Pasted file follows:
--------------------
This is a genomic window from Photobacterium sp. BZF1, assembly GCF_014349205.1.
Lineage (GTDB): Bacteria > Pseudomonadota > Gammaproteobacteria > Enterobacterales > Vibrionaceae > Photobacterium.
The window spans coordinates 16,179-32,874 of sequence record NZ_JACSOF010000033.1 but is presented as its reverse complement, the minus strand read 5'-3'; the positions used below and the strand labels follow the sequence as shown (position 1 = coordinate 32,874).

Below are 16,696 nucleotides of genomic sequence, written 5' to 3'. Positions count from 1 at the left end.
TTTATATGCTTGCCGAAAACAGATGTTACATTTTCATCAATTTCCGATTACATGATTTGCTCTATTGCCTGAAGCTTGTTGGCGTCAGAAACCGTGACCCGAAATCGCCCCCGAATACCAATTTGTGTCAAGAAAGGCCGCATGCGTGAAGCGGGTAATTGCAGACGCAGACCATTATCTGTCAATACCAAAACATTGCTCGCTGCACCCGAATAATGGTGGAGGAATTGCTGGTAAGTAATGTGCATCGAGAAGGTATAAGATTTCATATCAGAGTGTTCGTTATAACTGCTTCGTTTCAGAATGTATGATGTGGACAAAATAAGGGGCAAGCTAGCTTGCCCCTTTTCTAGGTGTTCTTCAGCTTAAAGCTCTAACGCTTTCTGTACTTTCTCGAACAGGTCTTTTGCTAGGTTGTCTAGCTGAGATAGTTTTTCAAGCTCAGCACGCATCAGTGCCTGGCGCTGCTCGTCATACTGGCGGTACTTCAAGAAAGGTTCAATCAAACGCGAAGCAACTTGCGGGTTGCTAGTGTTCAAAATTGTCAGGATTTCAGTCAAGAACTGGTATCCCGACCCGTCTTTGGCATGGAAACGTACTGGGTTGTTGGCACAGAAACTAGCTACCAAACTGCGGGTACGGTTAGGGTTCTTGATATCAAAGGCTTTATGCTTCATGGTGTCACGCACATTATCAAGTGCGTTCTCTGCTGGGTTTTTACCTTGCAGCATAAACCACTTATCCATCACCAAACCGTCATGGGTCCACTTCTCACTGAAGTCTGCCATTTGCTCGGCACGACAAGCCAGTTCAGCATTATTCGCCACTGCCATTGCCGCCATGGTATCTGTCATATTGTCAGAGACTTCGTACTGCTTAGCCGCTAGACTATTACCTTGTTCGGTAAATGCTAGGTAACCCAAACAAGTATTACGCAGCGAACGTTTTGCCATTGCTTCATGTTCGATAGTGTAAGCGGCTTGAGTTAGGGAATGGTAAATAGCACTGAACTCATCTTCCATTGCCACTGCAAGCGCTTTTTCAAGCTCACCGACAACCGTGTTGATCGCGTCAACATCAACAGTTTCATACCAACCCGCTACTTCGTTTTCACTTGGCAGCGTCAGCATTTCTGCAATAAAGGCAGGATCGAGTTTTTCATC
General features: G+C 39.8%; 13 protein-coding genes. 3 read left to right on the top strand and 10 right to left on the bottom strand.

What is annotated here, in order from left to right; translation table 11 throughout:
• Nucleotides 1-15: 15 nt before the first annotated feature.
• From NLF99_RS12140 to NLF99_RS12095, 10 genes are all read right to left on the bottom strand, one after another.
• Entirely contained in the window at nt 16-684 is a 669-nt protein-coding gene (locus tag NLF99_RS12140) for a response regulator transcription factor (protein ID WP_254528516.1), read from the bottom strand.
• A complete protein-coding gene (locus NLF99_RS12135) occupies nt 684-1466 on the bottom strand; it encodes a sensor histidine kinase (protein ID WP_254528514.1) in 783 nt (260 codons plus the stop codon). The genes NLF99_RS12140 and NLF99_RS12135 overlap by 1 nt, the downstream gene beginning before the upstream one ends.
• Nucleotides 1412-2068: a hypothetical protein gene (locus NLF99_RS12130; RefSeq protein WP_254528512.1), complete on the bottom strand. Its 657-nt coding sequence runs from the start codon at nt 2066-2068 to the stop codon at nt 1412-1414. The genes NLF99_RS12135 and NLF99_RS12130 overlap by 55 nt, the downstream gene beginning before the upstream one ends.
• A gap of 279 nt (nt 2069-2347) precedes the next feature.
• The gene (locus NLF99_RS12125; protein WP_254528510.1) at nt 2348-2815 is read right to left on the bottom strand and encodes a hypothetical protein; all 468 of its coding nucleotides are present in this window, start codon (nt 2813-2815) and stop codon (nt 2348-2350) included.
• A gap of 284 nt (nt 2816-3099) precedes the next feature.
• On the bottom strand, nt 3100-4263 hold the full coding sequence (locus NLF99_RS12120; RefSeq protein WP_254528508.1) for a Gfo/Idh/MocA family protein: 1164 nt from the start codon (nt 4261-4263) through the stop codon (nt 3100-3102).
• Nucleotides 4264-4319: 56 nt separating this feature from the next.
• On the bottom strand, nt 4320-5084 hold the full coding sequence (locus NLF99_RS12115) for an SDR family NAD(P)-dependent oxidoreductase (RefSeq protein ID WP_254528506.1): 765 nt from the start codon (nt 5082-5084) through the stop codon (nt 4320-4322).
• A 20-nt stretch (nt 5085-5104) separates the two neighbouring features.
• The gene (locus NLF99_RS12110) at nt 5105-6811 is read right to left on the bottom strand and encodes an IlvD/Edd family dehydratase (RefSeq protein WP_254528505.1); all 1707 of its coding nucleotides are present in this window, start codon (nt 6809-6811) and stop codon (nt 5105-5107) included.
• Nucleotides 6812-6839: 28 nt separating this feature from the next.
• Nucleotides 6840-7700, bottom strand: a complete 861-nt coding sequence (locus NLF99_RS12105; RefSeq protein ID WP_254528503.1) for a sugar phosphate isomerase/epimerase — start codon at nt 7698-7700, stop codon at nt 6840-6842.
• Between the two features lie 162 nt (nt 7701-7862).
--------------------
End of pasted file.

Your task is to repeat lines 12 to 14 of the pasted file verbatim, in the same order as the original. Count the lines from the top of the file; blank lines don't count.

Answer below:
• Nucleotides 1412-2068: a hypothetical protein gene (locus NLF99_RS12130; RefSeq protein WP_254528512.1), complete on the bottom strand. Its 657-nt coding sequence runs from the start codon at nt 2066-2068 to the stop codon at nt 1412-1414. The genes NLF99_RS12135 and NLF99_RS12130 overlap by 55 nt, the downstream gene beginning before the upstream one ends.
• A gap of 279 nt (nt 2069-2347) precedes the next feature.
• The gene (locus NLF99_RS12125; protein WP_254528510.1) at nt 2348-2815 is read right to left on the bottom strand and encodes a hypothetical protein; all 468 of its coding nucleotides are present in this window, start codon (nt 2813-2815) and stop codon (nt 2348-2350) included.